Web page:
Taking Care of Business

I think I’ll be in Hong Kong for a few more days. I have resolved myself to not leave here until I am caught up on my photo processing and have gotten ahead a few posts. My cold is for the most part gone. I have finished all my photos from South Korea and have gotten some of my Hong Kong photos done. They should be finished by the end of today.

I’ve been surprisingly busy the last few days even thought I haven’t really gotten too far from the slum Chungking Mansion. I’ve been spending a lot of time working on the website, doing behind the scenes things. It is difficult and frustrating at times to try and keep serious website while traveling.

When I initially started this trip, I had intended to shoot a lot more video. The problem has been having to shoot on tape, then having to run an hour of tape for every hour you shoot, then having to slog through one giant file to get to the footage you want. Even getting Kris to help with editing hasn’t really solved the problem of having to send him tapes, and him having to go through the same process back in the US. In fact, the best footage I have taken was on Easter Island, and that tape is defective and somehow it can’t be read.

I think I may have the solution to my video problems. Sanyo has introduced a new line of video cameras which save everything to flash memory. No tape, no hard drive with moving parts. I could save almost an hour and a half of HD video on an 8gb card (which is one thing that is cheap in Asia). With this, I would solve most of the problems I’ve had with video editing. I could FTP files to the US and even do smaller things myself because the clips are all random access. The quality should be more than good enough for the web. The cost isn’t that bad either.

I really would like to do more video podcasting, and be able to do it on a regular basis. Any camera solution I use is going to have to be something which is easy to edit and turn around video. I think the Sanyo is the answer to my prayers. Too bad it wasn’t on the market last March.

For people who are new to the site, you can see my previous video attempts here (me getting a tattoo) and here (swimming with jellyfish in Palau).

Chungking Mansion

The Chungking was built in the 1960s and is home to over 4,000 people
The Chungking was built in the 1960s and is home to over 4,000 people
Hong Kong is very densely populated. I knew that before I came here and I knew that my selection of affordable lodging wouldn’t be first class. I have no problem with that, and for the first several days I was in Hong Kong I had a nice, but small, place to stay. However, I wanted to stay a few more days and (this has happened a lot in Asia) they were booked over the weekend. I fired up the internet and checked out places that were available. I wound up at a hostel in the Chungking Mansion in Kowloon.

Normally, when I do longer posts, I tend to wait until I’m out of the country when I have more time to go over photos and think about what I”m going to say, but I wanted to make an exception here. I’m writing this inside my tiny room in the Chingking Mansion and I think it is so different, so unique, so……Hong Kong, I had to share this immediately.

I have never, ever seen anything like this place in my life. Do not let the word “mansion” fool you. This is as far from a mansion as Miller (the champaign of beers) is from champaign. The fact that this building has its own Wikipedia entry should tell you something.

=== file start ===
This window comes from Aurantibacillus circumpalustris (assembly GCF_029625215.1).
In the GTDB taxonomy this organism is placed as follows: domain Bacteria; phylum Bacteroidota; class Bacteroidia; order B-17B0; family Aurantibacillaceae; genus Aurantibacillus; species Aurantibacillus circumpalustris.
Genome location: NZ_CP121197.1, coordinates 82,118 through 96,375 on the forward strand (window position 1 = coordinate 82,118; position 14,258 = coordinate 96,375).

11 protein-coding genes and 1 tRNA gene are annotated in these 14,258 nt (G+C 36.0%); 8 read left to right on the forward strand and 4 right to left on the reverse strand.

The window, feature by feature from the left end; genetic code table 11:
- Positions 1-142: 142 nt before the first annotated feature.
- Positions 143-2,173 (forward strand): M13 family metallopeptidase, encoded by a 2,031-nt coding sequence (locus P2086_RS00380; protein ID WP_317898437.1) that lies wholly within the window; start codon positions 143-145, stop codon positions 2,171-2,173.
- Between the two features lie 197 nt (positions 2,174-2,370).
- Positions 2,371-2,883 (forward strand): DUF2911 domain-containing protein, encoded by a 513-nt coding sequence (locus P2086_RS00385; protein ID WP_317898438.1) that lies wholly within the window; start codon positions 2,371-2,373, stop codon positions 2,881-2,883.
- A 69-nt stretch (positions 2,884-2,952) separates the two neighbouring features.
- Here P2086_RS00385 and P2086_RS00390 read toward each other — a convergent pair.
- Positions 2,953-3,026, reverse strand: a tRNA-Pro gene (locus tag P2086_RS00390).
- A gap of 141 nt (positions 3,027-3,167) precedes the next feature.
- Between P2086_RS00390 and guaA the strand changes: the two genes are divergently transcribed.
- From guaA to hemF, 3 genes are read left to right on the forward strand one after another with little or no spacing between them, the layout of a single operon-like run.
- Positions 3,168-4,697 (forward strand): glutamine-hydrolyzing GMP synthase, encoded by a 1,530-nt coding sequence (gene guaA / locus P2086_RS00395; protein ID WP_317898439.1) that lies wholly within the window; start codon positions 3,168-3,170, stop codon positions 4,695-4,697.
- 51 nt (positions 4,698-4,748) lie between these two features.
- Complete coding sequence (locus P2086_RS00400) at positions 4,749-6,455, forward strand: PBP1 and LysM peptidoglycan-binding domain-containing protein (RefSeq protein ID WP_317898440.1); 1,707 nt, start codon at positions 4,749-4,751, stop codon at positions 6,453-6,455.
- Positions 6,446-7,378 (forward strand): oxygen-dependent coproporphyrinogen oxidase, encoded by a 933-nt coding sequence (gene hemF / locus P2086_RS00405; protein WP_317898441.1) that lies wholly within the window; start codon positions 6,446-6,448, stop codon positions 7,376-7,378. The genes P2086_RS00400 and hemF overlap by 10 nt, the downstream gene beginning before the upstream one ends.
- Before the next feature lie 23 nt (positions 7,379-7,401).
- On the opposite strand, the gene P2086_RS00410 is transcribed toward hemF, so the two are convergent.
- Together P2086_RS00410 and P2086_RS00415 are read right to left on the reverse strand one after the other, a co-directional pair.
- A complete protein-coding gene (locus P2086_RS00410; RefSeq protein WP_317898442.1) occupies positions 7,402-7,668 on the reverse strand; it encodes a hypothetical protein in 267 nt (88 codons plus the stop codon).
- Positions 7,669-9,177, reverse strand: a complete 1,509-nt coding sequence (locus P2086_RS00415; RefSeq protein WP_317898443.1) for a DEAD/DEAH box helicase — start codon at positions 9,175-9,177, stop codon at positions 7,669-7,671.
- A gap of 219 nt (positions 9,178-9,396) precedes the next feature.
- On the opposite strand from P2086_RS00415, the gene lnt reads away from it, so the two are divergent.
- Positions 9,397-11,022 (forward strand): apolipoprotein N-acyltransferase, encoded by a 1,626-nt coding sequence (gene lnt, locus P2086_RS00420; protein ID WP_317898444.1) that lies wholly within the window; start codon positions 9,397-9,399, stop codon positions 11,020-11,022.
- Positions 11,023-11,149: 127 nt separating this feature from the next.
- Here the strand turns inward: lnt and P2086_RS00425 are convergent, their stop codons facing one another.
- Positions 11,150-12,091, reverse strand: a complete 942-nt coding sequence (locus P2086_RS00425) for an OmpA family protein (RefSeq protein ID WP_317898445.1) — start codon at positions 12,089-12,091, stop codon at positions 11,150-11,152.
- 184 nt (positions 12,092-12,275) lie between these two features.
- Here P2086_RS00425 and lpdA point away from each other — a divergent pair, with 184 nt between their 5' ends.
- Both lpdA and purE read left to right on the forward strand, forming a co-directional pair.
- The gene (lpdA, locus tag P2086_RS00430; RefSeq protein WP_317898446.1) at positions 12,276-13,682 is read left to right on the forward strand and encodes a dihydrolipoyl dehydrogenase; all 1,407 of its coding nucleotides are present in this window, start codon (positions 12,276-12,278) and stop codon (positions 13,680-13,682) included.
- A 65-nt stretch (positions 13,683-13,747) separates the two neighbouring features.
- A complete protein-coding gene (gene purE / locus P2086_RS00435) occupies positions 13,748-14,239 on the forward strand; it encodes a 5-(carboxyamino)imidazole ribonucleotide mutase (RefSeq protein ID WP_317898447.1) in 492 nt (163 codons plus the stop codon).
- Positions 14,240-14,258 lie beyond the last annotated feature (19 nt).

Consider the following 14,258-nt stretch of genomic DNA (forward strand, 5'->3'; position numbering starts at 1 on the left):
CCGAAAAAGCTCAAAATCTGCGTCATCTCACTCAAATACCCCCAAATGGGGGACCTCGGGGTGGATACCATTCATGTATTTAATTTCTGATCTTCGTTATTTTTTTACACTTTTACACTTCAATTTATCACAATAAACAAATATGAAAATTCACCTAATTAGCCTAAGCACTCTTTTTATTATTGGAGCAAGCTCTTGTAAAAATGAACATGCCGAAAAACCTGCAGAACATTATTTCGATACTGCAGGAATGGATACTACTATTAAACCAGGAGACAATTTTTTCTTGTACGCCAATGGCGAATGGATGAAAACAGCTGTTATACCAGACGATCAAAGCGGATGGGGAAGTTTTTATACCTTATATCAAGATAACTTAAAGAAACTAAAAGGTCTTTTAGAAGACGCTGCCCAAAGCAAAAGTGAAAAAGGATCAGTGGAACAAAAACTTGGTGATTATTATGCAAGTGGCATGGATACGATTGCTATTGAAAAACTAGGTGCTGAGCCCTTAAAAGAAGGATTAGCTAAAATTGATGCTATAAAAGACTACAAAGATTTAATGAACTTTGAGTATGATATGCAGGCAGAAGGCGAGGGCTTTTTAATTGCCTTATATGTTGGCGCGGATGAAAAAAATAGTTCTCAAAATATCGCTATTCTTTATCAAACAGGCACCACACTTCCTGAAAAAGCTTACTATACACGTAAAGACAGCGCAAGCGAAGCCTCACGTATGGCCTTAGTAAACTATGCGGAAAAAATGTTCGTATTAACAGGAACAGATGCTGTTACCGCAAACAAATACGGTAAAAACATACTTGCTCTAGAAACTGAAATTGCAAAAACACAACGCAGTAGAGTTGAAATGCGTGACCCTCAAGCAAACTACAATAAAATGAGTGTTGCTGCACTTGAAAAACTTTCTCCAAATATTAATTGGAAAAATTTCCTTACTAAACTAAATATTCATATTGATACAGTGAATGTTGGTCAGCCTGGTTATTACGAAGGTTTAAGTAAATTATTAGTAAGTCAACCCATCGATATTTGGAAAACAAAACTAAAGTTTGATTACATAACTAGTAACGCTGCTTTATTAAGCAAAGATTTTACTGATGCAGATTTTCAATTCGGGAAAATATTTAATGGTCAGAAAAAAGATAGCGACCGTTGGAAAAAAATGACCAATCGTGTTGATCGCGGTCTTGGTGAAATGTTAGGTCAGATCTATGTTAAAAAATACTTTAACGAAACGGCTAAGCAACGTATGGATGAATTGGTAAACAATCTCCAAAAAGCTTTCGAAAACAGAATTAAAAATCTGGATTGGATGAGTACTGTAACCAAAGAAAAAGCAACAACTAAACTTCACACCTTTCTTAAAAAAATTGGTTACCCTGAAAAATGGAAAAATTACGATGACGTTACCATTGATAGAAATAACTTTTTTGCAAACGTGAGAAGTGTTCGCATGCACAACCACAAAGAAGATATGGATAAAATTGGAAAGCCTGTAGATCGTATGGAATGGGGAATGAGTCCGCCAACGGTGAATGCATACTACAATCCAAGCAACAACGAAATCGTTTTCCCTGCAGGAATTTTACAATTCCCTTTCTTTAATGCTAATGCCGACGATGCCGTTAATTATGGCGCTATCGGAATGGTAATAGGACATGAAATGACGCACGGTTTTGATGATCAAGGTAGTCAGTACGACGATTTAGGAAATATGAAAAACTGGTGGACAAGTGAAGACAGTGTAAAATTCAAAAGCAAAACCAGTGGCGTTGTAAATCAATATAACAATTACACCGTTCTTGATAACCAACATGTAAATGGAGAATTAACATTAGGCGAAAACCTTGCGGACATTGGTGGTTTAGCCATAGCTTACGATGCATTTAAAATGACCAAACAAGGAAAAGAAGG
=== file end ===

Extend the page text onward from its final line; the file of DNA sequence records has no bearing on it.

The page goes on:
Inside Chungking Mansion
Inside Chungking Mansion
The moment I walked into the doors I felt like I had stepped into a scene from Blade Runner. Africans, Indians, Arabs, Europeans, Filipinos, and mainland Chinese made this look like an alien experiment where they took a sampling of people from every part of the world and put them in one place to see how they would live together. Time Magazine called the Chungking the best example of globalization. I’m not entirely certain that if I were globalization, I would not want the Chungking Mansion to be my poster child.

The first floor of the building is all shops, stores and restaurants. It is nothing but remittance stores, money changers, places to buy luggage, electronics stores, cutom tailoring shops, cell phone kiosks and halal restaurants.

If you walk with a bag, you will be accosted by people trying to sell you a room. In the A Block of the building alone (and there are five blocks), I counted 30 guesthouses, hostels or hotels. That isn’t a typo. Three-zero. I literally cannot walk in or out of the building without someone trying to rent me a room.

Chungking Mansion Block
Chungking Mansion Block
Getting up or down the building is difficult. Each block has two elevators: one for even floors and one for odd. The elevators are small so there is always a queue to get in. More often than not, there is a full car going up and a full car going down. I’m on the third floor so I usually just take the stairs.

Being on the third floor is a good thing because this is probably the biggest fire trap I’ve ever been in. Lets just say the wiring codes in Hong Kong are not at the same level as the rest of the developed world. The third floor is the base floor for the building. All the different blocks seperate on this floor. This means I can get out side quikly if something were to happen (I know. I actually took the time to check the escape exits in here).

I’d say that if you are around Nathan Street in Kowloon, you should stop by and see it, if only for the experience, but if you are in the area, you probably can’t avoid it. I can’t really recommend anyone stay here unless you are really on a budget or have no choice. There are better places to stay that are cleaner, nicer, and you don’t feel that you are trying to get ripped off by everyone you meet. You also wont have to deal with the ever present smell of feces.